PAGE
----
Adventures featuring lupus characters are among the most challenging to run. The lupus, by their very nature, suffer limitations on where they can function. They lack the human instincts that allow them to function in the cities. Their initial mix of starting abilities is also limited, as the metis and homid abilities are not. Among the list of story concepts from the Werewolf rulesbook, some are more suited to lupus-and wildernessoriented adventures than others. Even the Civilization concept will work if kept to an occasional basis. While it is enjoyable to have an occasional adventure where the lupus characters are completely out of their element, this is not really fun on a continuing basis.

A primary factor that will influence your stories is when you choose to set them. This book is written from the perspective of the modern-day Garou, when the lupus are low in number and a minority within the ranks of werewolf. One interesting choice might be to make the lupus a dominant factor by setting your chronicles in a previous historical age, before or during the Impergium, or anytime thereafter (up to about the Renaissance). This gives you several benefits. The lupus of the older eras are the superior breed among the Garou. Metis are almost non-existent, and the homids are just coming into their own as Garou. During this era, powerful tribes such as the Silver Fangs and the Get of Fenris have many more lupus members. The first step is to come up with suitable challenges. Humans lack the resources to provide Garou character with much of a challenge. Shotguns and submachine guns are a thing of the future. A peasant with a pitchfork is not going to pose much of a challenge to a bloodthirsty Hispo. Adventures set in this era will deal with the first stirrings of the Wyrm. Many adventures will take place in natural or

Way of the Wolf

spiritual settings. There are strange spirits roaming the Umbra and what lies beyond, spirits undreamed of in the modern-day. Some are allied with the Wyrm, while some have their own twisted goals. There is also a certain sense of doom about campaigns set in this era. Unless you plan on diverging from the established modern day Garou/Wyrm conflict, the players will know that their characters, the lupus, are doomed to slow extinction, as are the Garou themselves. The Wyrm will become more and more powerful, and all their battles are for naught. Properly done, the sense of foreboding can make for a highly effective chronicle.

Lupus-oriented characters in the modern day are somewhat limited. In a sense, time has passed the lupus by. Despite the frenzied efforts of the Red Talons, and the breeding programs of the Black Furies, the lupus come closer and closer to extinction. This extinction threatens the very existence of the Garou. Here are some suggestions for story ideas for lupusoriented chronicles: • Blood Eye, leader of the Red Talons, plans major massacres against human settlements in Minnesota and Canada. The lupus characters may be for this idea, in which case they will have to cope with the other tribes that will try to thwart these attacks. The character will face physical,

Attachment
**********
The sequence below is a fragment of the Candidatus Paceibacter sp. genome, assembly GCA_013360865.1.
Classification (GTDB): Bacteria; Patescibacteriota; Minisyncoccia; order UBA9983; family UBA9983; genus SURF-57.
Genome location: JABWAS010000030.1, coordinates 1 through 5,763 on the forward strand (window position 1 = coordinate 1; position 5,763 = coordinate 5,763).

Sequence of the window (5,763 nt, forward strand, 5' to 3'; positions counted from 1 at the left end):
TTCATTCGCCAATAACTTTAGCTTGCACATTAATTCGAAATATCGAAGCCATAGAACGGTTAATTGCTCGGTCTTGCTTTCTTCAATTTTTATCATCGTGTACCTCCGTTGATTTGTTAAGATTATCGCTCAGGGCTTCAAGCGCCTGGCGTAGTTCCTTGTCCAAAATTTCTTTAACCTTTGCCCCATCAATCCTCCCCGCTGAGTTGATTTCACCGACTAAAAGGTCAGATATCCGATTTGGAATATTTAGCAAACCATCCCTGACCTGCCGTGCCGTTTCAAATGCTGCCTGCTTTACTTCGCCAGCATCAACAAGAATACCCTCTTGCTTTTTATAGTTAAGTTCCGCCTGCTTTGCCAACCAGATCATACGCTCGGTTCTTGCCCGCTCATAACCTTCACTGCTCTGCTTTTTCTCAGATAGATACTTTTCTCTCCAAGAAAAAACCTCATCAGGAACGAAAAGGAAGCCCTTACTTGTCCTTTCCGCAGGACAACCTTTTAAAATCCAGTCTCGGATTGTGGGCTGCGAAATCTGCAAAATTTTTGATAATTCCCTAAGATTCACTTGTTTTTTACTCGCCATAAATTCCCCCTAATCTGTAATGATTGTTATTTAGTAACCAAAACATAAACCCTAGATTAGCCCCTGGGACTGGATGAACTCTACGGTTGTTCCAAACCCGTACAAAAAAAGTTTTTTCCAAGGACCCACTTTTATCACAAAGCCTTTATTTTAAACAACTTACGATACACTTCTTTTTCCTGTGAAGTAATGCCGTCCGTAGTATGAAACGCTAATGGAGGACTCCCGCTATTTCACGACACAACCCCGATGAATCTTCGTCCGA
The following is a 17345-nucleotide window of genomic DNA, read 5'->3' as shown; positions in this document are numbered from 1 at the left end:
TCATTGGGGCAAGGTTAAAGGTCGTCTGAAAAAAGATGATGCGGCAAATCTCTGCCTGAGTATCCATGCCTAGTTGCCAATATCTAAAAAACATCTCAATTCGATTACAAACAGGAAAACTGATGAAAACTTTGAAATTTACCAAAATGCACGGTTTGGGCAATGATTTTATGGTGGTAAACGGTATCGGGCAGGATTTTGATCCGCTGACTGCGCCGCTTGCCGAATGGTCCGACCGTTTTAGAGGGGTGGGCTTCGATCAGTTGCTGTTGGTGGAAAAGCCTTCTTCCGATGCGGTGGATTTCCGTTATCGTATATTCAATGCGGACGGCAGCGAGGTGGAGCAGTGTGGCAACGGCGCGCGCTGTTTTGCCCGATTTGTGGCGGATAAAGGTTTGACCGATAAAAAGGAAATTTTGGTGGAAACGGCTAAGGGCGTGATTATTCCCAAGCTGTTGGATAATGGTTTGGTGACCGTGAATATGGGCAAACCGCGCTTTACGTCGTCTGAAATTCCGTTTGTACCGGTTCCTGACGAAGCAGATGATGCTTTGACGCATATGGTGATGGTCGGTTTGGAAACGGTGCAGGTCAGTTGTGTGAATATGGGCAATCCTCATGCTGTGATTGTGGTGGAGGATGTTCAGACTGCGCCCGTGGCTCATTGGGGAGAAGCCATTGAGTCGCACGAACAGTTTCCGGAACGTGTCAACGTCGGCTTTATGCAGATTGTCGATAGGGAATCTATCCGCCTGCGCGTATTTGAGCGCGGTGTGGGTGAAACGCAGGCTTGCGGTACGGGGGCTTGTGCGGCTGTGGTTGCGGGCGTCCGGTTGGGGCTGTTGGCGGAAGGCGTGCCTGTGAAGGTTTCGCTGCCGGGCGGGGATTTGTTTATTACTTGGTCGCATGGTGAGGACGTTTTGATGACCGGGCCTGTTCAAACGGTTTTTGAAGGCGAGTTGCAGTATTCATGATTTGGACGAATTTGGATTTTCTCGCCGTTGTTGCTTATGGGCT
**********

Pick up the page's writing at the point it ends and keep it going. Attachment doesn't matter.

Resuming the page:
magical and spiritual threats as they try to make sure the human extermination goes well. • The characters are part of the Red Talon faction that is sympathetic to humans. They are more comfortable working in a city environment. However, they face several challenges. They must persuade other Red Talons to their view of humanity, and deal with the threats of the Wyrm. They will be wolves on the spot when the Wyrm rears its head in the cities. Because of their situation, they will be unable to call upon other lupus for support. They may also become a major threat to the vampires. Thus, they will have to deal with the leeches on a day-to-day basis instead of infrequently. • The lupus characters are in the United States or Canada. The elders of their tribe have ordered them to guard a caern against the humans. The caern lies relatively close to human cities. They will have to defend against developers, hunters and Wyrm servants that suspect, if not actually know of, the caern's locations. If the Wyrm only suspects the caern's location, the lupus will have to be much more subtle in their efforts. Actively defending the caern may actually alert the Wyrm to the presence of that which it seeks.